Exam boards will only be required to offer AS-level exams in five subjects during this year’s autumn exam series, Ofqual has confirmed.
Autumn exams will be open to any student receiving a teacher assessment grade this year, or those who an exam board “reasonably believes would have entered for the exams in summer 2021 had they taken place”.
Boards will also be expected to give the “benefit of any doubt” to private candidates, to address “concerns that they might not be able to provide evidence of their intention to take exams in the summer had they taken place”.
Ofqual will require boards to offer all exams in all GCSE and A-level subjects, but will only have to offer AS exams in biology, chemistry, further maths, maths and physics.
These were the only subjects in which autumn exams were taken by more than 100 students last year, Ofqual said.
Each exam board “can decide whether to offer exams in the other AS subjects if it wishes to do so”.
Ofqual will also allow, “but not require” boards to offer GCSE English language and maths exams in January 2022 “for students who were eligible to enter the autumn exams in those subjects but did not do so”.
Response confirms arrangements for autumn exam series
The consultation response also confirms other proposals set out earlier this year. AS and A-level exams will be held in October and GCSEs in November and December, slightly later than they were last year.
Exams will be in their usual format with no adaptations, though “reasonable adjustments” will still be made for disabled students. Grades will be based solely on exam performance, apart from for art and design subjects.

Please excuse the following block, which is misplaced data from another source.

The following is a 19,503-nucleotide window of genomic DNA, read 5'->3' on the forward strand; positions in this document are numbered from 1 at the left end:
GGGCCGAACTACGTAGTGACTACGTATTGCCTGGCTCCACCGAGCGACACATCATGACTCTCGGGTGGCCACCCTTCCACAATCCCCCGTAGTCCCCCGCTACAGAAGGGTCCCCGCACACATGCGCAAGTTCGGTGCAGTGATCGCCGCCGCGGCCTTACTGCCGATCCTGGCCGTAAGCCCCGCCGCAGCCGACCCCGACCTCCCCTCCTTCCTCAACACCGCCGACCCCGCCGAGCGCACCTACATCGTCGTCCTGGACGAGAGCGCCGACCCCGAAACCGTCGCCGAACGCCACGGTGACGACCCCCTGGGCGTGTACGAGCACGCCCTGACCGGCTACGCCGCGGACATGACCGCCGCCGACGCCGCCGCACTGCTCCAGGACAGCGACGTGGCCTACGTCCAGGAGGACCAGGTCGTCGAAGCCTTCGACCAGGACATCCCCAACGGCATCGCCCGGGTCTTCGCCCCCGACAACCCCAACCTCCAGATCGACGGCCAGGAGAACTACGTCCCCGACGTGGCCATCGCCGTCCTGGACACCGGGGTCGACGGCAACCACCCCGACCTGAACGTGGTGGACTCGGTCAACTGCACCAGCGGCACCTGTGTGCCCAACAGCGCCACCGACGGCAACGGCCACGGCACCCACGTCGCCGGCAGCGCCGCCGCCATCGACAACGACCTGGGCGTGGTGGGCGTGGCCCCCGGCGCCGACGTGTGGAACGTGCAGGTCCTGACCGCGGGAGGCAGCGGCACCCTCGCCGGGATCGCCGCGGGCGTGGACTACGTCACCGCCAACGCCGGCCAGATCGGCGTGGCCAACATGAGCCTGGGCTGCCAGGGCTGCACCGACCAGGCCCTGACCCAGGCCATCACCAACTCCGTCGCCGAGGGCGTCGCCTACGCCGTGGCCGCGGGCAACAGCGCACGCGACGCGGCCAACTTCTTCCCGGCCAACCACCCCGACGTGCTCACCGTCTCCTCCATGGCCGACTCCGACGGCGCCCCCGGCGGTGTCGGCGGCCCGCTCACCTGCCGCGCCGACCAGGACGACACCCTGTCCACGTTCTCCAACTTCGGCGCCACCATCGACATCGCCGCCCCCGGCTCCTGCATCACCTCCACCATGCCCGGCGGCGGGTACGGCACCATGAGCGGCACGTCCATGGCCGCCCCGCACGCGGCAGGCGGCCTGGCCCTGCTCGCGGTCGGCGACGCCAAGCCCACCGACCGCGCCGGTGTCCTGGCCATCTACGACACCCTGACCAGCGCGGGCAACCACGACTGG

Following the exams, pupils will be able to request replacement certificates showing the higher of an autumn 2021 or summer 2021 grade.
However, exam boards will not be required to issue replacement certificates to students who received a grade in summer 2020 and who receive a higher grade in this autumn’s exam series.
The decision to proceed with this proposal comes despite 58 per cent of non-exam board respondents to the consultation stating that they disagreed with it. Only 25 per cent agreed.
In its response, Ofqual argued that had exams taken place this summer, students with a grade from 2020 but who took exams this year “would not have been able to receive a replacement certificate to show the better of the summer 2020 and the summer 2021 grade”.
Geoff Barton, general secretary of the ASCL leaders’ union, said the creation of the autumn series “creates more problems than it solves”, and would put “more pressure” on schools.
The “whole point” of cancelling summer exams was because Covid had affected learning to “varying extents”, Barton said, adding that would “still be the case in the autumn and the idea of an exam series at that point in time is just as problematic as it would have been in the summer”.
“It cannot possibly be a level playing field and those who were worst affected by the pandemic will still be at a disadvantage.”